Civil Society and State Fragility in Angola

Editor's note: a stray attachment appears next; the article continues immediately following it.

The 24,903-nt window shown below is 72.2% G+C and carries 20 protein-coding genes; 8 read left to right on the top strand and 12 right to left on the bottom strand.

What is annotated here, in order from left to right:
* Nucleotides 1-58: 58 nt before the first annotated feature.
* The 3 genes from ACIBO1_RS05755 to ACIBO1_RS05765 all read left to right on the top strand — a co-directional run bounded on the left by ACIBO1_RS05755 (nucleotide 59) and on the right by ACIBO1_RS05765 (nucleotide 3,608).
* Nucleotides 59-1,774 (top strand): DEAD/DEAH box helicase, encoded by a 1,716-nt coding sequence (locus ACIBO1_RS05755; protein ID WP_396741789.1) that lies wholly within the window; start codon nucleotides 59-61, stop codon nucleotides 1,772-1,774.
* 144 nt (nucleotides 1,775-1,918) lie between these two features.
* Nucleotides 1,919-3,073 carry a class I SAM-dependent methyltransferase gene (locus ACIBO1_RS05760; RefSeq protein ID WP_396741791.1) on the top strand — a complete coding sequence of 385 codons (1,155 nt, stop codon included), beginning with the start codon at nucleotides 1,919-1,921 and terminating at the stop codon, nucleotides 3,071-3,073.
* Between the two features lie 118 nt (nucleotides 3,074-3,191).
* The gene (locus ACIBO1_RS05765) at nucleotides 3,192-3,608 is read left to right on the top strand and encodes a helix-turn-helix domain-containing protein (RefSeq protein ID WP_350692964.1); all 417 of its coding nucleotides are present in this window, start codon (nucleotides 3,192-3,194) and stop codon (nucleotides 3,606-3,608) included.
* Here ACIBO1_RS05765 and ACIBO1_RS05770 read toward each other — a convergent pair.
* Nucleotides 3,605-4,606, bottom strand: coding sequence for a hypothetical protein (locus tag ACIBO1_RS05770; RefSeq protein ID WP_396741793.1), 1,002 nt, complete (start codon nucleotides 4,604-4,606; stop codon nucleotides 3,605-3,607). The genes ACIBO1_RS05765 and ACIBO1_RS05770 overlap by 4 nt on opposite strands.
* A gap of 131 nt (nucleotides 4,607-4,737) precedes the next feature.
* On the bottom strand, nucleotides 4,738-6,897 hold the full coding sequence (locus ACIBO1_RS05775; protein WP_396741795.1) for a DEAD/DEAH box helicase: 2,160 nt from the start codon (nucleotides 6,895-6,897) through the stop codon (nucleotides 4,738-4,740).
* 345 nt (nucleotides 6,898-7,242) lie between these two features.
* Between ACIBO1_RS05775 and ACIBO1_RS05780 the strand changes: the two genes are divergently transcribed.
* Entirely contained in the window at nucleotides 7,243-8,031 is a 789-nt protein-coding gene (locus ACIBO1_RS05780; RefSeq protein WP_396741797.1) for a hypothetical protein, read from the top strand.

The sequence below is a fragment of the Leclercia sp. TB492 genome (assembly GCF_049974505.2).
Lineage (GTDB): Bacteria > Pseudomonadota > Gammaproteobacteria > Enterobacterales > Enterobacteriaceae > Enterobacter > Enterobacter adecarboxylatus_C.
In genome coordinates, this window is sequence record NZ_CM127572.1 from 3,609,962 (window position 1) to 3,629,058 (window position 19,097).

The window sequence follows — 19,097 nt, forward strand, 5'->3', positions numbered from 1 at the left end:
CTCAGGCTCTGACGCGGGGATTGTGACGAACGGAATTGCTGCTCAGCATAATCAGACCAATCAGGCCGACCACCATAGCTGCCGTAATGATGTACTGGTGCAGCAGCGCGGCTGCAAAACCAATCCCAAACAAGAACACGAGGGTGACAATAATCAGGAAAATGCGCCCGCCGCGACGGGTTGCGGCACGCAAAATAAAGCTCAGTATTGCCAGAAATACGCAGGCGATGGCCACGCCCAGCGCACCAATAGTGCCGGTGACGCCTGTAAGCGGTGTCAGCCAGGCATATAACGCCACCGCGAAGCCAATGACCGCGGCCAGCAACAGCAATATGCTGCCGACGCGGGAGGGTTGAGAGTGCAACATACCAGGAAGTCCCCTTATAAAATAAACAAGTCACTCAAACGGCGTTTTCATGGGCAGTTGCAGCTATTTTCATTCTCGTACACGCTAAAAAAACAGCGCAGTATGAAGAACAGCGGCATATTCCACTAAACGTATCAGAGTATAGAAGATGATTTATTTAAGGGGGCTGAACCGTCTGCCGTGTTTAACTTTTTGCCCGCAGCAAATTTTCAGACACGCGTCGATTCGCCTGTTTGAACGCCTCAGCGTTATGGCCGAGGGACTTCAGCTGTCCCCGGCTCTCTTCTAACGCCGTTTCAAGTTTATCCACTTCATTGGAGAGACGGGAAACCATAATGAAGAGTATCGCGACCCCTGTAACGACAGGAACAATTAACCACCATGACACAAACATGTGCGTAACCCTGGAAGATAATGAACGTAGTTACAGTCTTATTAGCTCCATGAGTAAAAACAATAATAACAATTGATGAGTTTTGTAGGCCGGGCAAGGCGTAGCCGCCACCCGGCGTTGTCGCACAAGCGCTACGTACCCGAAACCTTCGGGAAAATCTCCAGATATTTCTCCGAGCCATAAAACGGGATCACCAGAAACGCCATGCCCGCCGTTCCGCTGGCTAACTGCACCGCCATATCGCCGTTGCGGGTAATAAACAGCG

State fragility is becoming increasingly alarming as an epidemic in our world today. It breeds crippling crises and can have irrevocable effects. According to Robert I. Rotberg, fragile states are hubs for both: local and international crimes, human and drug trafficking, terror and human rights violations amongst other problems acting as a social menace to the globe (Rotberg, 2003, p.6). One of the main reasons why fragile states are alarming is that the problems they bring about are rarely contained. They automatically overspill due to the complexity of some of the problems as well as the interdependence of the world’s structure becoming an international issue and concern rather than a regional one. This paper starts with the premise that one of the possible solutions to state fragility is development from within which is achieved partly through civil society and states’ self-help. It tries to establish first and very briefly the relationship between civil society and state fragility and the definitions used in this paper. Then, it tries to determine what civil society could do to reconstruct fragile states in general. Finally, it applies parts of the latter to Angola examining the successes and failures of its civil society focusing only on NGOs. Through this methodology, it tries to answer the question “To what extent is Civil Society successful in reconstructing/rebuilding Angola as a Fragile State?”. This topic is significant because as mentioned above state fragility is on the rise and it is hard to control. Once a country spirals down the fragility index, sometimes the damage is permanent and its threats are imminent. The paper argues that although Angolan civil society is rather weakened and limited by the state and international organizations, there are opportunities for increasing effectiveness. It might not be significantly successful today however, with all limitations considered, it is bringing about small positive changes that will impact the future of Democracy in Angola in the long run.
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